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There’s a lot that’s different about working from home compared to working in an office.
Remote work means that you can skip commuting. You may find yourself taking conference calls from the living room couch because it’s the quietest spot or has the best internet connection.
You may have a desk, as you would in an office, or you may work from your kitchen table or a small area in the basement. If you are doing hybrid work, your multiple workspaces may be even more confusing.
Just because you don’t commute to work doesn’t mean your work-from-home setup should be scattered throughout your home. A good work environment can have a positive impact on your productivity. Get motivated for some home improvements with these tips and recommendations for smarter ways to work from home.
First, let’s talk about if working from home is something you’d like to — or have to — do.
Is working from home a good idea?
Some people love working from home while others despise it.
Remote workers may enjoy flexibility and comfort. Plus, there’s plenty to appreciate about skipping the commute to work, which often adds more time and stress to the day.
People who miss their office might miss face-to-face socializing with their team. Depending on their line of work, working hands-on and in-person could’ve made their jobs easier. Zoom calls and Slack conversations just aren’t the same.
Working from home depends on your attitude and work ethic, too. If you’re easily distracted or your home is full of noise, being productive at home gets challenging. For working parents, returning to the office is hard. But kids at home can be a challenge, too.
The transition to remote work is difficult. A BetterUp coach or mentor can support you in developing the independent working skills you need to cope with working from home.
Why is having a good setup so important?
Your workspace impacts how well you work. If your home office setup is tiny, unattractive, and uncomfortable, it’s hard to be productive. But you can't always control all of your options.
A poorly designed office space makes it harder to focus — and, if you can’t concentrate, you might feel more anxious at work. Your office space should be a place where your focus is on your work rather than how anxious or uncomfortable you feel. How you design it is important even if it's a small space.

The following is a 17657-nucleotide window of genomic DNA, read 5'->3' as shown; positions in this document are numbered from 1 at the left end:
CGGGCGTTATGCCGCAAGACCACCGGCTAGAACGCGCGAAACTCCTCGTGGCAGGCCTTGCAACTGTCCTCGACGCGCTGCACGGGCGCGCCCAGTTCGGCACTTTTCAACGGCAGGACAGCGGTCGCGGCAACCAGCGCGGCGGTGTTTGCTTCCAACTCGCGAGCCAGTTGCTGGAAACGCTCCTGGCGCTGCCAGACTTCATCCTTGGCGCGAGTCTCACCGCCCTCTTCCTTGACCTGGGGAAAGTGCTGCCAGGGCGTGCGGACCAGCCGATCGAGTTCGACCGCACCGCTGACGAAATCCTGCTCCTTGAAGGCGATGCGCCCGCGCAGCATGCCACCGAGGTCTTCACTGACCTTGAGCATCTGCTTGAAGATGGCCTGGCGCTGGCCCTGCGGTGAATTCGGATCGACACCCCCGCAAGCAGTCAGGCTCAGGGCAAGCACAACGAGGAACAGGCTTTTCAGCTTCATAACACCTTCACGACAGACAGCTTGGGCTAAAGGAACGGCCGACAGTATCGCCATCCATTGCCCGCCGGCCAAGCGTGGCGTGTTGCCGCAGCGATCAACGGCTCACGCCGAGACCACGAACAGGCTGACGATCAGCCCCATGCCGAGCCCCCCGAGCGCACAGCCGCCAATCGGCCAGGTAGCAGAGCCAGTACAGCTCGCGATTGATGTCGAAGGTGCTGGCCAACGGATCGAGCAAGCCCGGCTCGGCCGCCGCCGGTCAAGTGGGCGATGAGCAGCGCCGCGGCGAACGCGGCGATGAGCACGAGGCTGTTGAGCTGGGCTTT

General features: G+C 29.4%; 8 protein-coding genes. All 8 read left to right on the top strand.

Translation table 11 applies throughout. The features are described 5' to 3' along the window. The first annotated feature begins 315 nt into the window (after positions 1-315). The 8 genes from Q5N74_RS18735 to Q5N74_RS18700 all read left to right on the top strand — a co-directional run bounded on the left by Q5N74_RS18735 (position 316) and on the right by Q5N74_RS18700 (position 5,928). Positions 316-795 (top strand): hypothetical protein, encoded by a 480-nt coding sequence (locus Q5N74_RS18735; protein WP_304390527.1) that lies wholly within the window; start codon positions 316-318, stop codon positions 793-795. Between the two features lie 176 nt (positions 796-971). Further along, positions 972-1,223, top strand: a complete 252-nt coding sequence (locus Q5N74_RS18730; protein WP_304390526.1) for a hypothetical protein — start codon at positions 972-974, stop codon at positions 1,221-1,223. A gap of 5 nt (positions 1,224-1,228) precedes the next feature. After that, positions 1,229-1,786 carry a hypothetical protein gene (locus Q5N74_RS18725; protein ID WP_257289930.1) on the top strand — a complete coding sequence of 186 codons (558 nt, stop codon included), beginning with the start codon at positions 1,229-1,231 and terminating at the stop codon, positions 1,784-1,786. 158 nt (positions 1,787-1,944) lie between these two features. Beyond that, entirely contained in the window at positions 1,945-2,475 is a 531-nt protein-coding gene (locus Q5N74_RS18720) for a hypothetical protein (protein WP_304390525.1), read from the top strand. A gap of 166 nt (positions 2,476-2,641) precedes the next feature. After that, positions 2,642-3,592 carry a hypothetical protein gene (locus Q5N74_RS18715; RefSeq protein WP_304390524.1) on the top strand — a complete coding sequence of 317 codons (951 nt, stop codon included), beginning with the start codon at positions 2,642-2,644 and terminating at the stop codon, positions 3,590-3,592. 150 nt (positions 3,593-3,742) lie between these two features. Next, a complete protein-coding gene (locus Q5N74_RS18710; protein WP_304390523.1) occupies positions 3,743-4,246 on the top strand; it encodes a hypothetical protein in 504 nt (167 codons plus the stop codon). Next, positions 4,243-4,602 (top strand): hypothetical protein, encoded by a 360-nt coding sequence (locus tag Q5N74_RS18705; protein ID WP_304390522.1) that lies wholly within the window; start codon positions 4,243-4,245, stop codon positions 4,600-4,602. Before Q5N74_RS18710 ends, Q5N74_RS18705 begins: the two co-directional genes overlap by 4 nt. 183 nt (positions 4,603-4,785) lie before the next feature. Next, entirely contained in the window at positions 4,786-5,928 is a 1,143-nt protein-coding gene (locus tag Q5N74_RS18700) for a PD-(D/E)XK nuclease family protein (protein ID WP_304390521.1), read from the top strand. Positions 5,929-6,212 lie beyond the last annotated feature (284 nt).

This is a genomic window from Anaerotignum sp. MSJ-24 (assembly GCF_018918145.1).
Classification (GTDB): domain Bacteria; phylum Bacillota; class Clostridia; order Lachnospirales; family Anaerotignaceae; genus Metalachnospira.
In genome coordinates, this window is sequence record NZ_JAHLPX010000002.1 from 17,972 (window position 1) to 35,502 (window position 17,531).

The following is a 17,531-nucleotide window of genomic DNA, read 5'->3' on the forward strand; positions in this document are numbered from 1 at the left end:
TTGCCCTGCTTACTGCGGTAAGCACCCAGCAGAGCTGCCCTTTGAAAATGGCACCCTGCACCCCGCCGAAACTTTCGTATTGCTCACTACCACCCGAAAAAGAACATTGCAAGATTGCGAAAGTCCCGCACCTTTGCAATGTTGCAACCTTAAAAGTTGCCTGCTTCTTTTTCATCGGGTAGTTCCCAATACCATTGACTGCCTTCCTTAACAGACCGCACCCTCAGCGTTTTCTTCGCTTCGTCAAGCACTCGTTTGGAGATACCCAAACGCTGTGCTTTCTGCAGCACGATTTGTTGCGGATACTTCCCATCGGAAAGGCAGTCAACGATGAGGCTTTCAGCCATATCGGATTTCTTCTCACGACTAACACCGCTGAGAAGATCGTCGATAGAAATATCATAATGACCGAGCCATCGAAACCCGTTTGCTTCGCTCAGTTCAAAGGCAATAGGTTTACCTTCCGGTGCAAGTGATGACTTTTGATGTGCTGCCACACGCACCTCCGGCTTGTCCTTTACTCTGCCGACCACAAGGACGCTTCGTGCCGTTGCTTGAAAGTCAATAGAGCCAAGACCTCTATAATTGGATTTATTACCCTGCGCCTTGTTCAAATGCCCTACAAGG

Plus, if you don’t have the right furniture you might experience physical discomfort or pain.
That's why you need to ensure your work setup has your comfort in mind. Furniture without ave good ergonomics causes health problems like eye strain and headaches. One study found that over 40% of participants said they experienced moderate to severe discomfort while working remotely without proper ergonomic office furniture.
The static posture that the participants kept experiencing even put them at risk for musculoskeletal disorders.
Your physical well-being is important, and you can protect it by having a work-from-home office that supports it, rather than hurts it.
Without a comfortable office chair, your lower back can start to ache. If your office chair has poor or no adjustability, you'll feel stuck in one uncomfortable position. A computer screen that isn’t at the proper eye level can blur your vision, strain your back and neck, and cause headaches. Over time, your body posture will suffer.
You may even feel discomfort when you're not working. Caring for your health at work means that you're also caring for it outside of work. After a full day of straining your back and neck, you have an uncomfortable sleep, carry extra stress in your muscle tension, or start to feel more pain.
Designating a space to work
If you don't have a defined, comfortable workspace, it's also harder to find work-life balance.
Working from your bed each day might sound tempting (thanks to pajamas and cozy blankets). But if you sleep and work in the same spot, the lines between work and personal time will blur. You'll struggle to set boundaries between work time and leisure time, inviting burnout.
Separating your personal life from your work life is a challenge for anyone, but it might be especially difficult for someone who works remotely.
A better office space means better overall wellness, both physically and mentally.
That's why you should make an effort to have a designated workspace. It shouldn't be close to spaces where people congregate, like the kitchen, living room, or playroom. Even though it might be tempting to work at your kitchen counter, it's not very practical and doesn't give you a proper desk setup.
You might not want people seeing your kitchen and everyone using it behind you while video conferencing. And if you work from home with kids, you might find that working right beside where your children play impacts your productivity.
While thinking about where you want to work, ask yourself if it'll work out for the long term. Is this space more temporary, or is it set up so that you could work there easily in the future? Your space might even be a dual-purpose room. You might also choose to rework a crafts room into your office because it's close to the Wi-Fi router.
The room can have other after-hours purposes as long as it becomes your office while you're using it.
12 work-from-home setup essentials
Before you pick out paint colors and consider your decoration preferences, consider office furniture and equipment. Some of these gadgets might not apply to your type of work, but many are crucial to your setup.
Here are 12 ideas of what to buy for your at-home office setup:
- An ergonomic chair with proper lumbar support and armrests